Each month, The Sun magazine offers fiction, poetry, essays, interviews, and photos in a black-and-white format without advertising. Each issue includes provocative ideas from people of science, religion, philosophy, the arts, or a combination. Each issue also includes Readers Write, a feature compiling nonfiction submissions from the magazine’s readers on an intentionally broad topic. Occasionally I submit pieces for consideration. More often, I write essays on the topics too late to submit them.
This piece should have been submitted by June 1, 2016, for consideration for the December 2016 issue.
I feel it appropriate that I begin this series with an assignment I could have completed by the deadline, if I had been paying attention.
Back in 1965, my 12th grade English teacher, Miss Buslee, assigned a research paper to my class. We were all considered college-bound, so the assignment made a lot of sense. The topic of the research paper was careers. I have always thought it was a brilliant topic.
But at that time, it was easier for me to list what I didn’t consider interesting or possible than to figure out what interested me. For example, I knew I didn’t want to be a nurse. Like most eighth grade girls, I had then declared I wanted to be a nurse. But after a six-week stint as a candy-striper at a nursing home, I knew nursing was not for me. And though the idea of being a stewardess had been high on my list of exciting possibilities in fifth grade, my teacher that year, who had been a stewardess once, pointed out that stewardesses had to have excellent eyesight. But I wore glasses–thick glasses–so that option seemed off limits.
I was interested in foreign languages. My ninth grade class was the first to be offered German as a foreign language and I loved the challenge. So my career-oriented research centered on careers involving foreign languages.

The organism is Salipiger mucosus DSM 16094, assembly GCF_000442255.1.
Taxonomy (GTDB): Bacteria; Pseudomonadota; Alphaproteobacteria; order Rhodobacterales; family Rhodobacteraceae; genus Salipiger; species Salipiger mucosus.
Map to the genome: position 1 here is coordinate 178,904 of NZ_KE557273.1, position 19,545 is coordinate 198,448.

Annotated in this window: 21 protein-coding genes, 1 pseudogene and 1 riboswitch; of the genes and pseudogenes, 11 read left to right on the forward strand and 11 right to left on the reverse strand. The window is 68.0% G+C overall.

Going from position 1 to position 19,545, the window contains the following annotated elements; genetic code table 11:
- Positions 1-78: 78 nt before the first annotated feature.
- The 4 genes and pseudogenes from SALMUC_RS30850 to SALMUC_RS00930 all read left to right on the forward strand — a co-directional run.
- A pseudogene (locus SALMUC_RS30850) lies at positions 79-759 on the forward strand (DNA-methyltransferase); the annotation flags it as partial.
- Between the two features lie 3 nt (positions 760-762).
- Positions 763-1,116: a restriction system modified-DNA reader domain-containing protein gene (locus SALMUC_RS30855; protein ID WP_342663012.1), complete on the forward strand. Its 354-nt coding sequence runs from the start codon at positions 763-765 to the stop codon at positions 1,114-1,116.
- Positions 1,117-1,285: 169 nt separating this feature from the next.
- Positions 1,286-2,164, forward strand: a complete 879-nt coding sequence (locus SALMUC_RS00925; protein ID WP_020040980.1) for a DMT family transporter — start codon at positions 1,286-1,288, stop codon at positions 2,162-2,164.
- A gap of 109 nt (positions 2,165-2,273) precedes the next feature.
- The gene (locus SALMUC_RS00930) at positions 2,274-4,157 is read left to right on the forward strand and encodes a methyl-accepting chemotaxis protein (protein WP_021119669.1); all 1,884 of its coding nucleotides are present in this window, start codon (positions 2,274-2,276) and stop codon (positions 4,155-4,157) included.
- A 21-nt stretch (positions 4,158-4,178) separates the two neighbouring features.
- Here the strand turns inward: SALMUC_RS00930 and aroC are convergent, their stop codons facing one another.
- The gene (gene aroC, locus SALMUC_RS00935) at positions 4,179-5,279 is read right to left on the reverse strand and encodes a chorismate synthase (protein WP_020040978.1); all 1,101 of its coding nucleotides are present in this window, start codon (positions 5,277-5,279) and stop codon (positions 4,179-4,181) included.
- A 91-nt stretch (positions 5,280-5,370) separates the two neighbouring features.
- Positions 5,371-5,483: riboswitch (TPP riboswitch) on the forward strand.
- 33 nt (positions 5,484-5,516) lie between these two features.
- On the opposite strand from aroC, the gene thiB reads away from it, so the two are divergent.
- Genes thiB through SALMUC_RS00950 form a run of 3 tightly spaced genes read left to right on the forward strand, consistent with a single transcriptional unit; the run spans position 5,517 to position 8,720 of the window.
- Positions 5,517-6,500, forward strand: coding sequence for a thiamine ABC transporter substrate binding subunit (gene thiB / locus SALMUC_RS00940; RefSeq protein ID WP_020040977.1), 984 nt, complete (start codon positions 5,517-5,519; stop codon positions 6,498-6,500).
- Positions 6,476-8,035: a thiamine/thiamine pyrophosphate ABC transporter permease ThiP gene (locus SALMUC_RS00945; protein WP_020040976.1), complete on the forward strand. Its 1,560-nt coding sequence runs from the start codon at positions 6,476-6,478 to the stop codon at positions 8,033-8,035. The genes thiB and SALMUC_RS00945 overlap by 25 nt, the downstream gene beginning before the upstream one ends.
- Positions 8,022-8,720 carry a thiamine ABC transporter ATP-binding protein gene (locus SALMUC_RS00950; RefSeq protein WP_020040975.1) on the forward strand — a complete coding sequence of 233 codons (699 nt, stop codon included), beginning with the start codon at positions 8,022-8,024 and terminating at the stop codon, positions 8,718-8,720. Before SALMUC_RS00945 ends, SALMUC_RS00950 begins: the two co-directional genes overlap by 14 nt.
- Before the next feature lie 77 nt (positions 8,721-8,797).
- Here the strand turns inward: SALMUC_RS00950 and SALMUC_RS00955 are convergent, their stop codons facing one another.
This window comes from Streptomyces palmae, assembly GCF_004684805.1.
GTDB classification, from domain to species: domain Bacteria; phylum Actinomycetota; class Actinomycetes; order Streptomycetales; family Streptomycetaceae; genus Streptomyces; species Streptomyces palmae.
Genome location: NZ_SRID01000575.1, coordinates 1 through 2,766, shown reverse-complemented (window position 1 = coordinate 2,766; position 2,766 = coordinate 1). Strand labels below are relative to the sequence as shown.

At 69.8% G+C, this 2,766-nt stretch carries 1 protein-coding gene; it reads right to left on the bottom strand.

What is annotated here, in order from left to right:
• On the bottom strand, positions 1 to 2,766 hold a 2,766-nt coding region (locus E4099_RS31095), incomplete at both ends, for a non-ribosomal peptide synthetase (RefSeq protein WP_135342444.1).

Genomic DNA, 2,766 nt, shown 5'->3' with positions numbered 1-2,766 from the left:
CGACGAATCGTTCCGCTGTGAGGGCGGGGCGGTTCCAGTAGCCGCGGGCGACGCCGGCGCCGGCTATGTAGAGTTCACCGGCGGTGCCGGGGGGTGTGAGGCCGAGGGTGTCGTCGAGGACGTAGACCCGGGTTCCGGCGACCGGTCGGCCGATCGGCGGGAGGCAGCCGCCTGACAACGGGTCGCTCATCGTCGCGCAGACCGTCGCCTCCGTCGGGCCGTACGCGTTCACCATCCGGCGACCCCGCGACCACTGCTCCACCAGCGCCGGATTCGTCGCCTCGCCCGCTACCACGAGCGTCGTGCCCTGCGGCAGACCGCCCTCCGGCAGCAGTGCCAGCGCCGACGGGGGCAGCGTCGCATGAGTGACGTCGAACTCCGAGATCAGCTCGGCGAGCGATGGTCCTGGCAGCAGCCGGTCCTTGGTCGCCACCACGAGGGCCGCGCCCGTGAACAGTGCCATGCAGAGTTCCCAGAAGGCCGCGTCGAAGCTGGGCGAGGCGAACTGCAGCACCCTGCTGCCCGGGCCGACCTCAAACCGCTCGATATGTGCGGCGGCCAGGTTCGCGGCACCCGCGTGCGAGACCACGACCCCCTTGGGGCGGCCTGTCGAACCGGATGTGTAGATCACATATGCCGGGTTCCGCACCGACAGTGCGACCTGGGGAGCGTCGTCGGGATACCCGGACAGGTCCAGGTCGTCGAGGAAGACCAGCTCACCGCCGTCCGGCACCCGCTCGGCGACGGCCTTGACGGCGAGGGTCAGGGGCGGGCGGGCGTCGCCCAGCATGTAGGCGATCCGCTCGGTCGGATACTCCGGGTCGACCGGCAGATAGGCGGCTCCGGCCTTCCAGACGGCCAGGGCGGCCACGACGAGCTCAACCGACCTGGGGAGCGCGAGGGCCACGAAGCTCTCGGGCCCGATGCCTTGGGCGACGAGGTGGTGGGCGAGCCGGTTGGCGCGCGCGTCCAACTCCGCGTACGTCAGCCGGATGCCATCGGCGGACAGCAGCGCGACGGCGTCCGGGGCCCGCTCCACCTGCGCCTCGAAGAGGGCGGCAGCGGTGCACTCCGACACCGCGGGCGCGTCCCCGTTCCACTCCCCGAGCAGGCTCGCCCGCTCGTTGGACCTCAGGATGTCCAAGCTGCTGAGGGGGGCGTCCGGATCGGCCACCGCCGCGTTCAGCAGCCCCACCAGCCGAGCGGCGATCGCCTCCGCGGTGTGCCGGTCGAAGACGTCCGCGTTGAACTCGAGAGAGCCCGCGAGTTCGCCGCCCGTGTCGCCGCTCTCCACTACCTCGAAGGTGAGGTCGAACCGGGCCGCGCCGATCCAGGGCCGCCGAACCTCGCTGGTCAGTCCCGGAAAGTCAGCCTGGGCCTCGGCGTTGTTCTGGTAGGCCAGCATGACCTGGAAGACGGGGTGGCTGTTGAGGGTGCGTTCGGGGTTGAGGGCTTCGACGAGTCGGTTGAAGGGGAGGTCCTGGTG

As I conducted my research, one career possibility captured my attention: Foreign Service Officer. Since it was 1965, it is likely the information I was able to find in my small midwestern town’s library came from many years earlier, so it isn’t surprising that my initial enthusiasm was tempered by the discovery of two things: First, becoming a Foreign Service Officer required excellent health, including good eyesight, so my glasses might affect my options. Second, female Foreign Service Officers must be single. If a female Foreign Service Officer married, she was required to resign. And like all the girls I knew, I assumed I would get married. At least, I hoped so.
I put the idea of becoming a Foreign Service Officer in the back of my mind and got on with my college studies. I continued to study German and added Russian to the mix. The summer between my sophomore and junior years at college, I spent a summer in New Jersey where I discovered I already knew a foreign language so well I didn’t have to study it–English was a foreign language to the Cuban immigrants in the Weehawken neighborhood I volunteered in. And they all wanted to learn English.
I changed my major to English, but no one in the middle of Minnesota had any idea what it meant to teach English as a foreign language. By the time I graduated, I was prepared to teach English to high school students who probably hated the subject. But I got lucky: I couldn’t find a teaching job in California where I moved after college graduation.
Three years later, I added Spanish to the list of languages I tried to master. I also entered graduate school in order to learn how to teach English as a foreign language. At that point, I saw teaching English as the key to being able to live and work overseas and continue my journey with languages. Once again, I got lucky: I lived and worked in two countries while I taught English as a foreign language–Iran and Romania.
Even more years later, I rediscovered the Foreign Service as a career option. Much had changed since I completed my 12th grade research paper. Being in good health was still a requirement, but contact lenses addressed my weak eyesight sufficiently. And in 1972, six years after I completed my research paper, the Foreign Service reversed the prohibition on married women being accepted.
Along with about 20,000 people each year, I began taking the Foreign Service Written Exam, offered then on the first Saturday of December. I passed the written exam several times and was invited to take part in the Oral Assessment. I passed it twice, but still I had to wait. I knew the process was competitive. Only one to two percent of those who take the exam are hired.
In 1985, after eighteen years had passed since I completed my research paper, I was appointed to the US Department of State as a Foreign Service Officer. That’s perseverance.